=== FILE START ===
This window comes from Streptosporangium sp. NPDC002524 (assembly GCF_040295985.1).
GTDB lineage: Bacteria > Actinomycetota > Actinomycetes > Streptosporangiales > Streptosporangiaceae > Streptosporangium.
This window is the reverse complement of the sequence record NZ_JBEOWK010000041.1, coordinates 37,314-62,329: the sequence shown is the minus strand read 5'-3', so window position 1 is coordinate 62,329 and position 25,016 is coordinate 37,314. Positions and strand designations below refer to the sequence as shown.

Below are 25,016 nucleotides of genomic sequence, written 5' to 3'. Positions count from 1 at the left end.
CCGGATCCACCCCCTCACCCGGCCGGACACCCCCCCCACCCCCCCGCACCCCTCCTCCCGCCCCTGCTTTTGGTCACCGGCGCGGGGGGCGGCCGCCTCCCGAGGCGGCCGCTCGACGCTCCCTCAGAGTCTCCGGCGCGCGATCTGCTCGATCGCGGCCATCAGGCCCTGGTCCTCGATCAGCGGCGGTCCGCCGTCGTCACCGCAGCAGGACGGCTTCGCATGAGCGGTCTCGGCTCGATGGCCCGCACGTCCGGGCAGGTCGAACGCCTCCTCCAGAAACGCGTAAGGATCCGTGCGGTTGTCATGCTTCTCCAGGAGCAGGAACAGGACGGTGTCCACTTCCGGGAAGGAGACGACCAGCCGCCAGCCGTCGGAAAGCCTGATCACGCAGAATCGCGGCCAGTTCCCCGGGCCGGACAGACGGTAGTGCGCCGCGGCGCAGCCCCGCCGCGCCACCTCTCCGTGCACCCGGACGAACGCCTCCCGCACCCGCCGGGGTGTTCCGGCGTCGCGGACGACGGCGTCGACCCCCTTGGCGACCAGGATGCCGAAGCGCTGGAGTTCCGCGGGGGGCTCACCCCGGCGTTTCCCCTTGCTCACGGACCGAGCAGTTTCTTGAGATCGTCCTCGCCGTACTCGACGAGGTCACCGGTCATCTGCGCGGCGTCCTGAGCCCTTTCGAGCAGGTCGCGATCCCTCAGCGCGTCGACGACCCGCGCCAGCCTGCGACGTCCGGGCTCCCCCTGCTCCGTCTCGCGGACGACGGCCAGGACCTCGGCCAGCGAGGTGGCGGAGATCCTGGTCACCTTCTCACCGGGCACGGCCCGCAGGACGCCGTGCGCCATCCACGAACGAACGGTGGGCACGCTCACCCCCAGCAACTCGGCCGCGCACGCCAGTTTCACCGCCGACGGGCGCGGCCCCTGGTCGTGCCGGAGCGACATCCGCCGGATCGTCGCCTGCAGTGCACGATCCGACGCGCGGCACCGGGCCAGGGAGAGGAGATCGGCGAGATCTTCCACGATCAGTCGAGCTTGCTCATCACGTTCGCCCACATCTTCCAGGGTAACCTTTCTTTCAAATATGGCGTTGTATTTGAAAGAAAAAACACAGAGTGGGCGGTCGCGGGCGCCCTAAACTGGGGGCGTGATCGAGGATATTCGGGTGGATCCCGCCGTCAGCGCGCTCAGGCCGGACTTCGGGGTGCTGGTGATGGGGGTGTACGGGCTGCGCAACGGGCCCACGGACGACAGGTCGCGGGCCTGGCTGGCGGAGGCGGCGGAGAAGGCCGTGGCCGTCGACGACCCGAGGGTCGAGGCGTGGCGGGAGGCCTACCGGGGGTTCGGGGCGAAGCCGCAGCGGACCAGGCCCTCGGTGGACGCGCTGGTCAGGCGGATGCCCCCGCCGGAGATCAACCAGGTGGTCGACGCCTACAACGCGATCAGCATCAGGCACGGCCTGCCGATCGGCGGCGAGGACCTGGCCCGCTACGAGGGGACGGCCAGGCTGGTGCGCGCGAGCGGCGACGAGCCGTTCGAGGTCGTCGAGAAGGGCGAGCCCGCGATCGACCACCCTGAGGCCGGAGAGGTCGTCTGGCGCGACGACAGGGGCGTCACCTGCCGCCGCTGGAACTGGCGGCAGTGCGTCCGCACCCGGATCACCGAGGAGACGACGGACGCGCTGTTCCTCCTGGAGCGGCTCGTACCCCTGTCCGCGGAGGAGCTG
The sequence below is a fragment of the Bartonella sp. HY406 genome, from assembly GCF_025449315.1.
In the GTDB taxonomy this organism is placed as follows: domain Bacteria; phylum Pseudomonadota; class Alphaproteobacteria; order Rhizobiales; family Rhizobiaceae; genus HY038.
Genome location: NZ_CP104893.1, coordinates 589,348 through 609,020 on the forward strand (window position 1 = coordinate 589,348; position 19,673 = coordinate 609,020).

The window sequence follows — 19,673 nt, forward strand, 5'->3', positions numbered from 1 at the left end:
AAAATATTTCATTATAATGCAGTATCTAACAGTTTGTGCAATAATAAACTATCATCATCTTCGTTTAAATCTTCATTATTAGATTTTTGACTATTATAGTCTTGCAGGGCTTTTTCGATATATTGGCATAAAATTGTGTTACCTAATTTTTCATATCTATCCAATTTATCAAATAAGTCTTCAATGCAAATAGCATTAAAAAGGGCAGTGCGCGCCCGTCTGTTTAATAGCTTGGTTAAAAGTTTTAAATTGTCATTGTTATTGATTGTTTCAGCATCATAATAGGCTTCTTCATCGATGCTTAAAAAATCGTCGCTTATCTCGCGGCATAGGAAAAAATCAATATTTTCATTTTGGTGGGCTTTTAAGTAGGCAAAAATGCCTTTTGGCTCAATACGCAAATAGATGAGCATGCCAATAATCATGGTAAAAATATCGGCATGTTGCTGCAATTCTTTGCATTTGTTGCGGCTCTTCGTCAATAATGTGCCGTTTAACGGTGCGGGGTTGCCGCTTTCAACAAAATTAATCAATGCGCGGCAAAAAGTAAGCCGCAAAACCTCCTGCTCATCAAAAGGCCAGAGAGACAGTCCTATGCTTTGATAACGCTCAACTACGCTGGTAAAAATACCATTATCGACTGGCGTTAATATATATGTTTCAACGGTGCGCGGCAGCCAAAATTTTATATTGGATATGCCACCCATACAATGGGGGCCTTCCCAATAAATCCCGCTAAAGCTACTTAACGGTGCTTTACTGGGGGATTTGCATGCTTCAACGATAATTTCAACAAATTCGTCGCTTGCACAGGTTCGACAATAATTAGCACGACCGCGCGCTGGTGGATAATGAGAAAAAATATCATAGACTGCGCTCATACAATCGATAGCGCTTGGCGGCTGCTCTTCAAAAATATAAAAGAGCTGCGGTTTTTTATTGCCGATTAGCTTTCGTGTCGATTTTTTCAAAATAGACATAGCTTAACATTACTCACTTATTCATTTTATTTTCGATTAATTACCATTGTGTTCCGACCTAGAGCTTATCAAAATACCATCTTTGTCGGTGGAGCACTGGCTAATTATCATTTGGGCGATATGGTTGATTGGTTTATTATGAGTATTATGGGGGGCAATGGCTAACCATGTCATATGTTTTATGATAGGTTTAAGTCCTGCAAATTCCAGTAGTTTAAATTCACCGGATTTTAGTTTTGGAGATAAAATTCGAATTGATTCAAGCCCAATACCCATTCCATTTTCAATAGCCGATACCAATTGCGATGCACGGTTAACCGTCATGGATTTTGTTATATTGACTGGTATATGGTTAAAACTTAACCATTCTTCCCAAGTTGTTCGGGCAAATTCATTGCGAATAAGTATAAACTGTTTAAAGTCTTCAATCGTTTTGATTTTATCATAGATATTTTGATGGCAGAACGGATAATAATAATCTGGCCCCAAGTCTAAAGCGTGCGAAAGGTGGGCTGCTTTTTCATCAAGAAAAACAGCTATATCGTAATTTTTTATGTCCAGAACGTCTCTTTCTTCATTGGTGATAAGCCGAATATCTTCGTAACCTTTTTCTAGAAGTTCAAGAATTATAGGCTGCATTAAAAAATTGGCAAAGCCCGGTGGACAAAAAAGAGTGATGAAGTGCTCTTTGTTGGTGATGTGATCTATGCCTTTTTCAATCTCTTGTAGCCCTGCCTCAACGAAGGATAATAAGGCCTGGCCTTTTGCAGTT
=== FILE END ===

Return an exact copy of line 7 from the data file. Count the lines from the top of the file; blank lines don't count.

In the GTDB taxonomy this organism is placed as follows: domain Bacteria; phylum Pseudomonadota; class Alphaproteobacteria; order Rhizobiales; family Rhizobiaceae; genus HY038.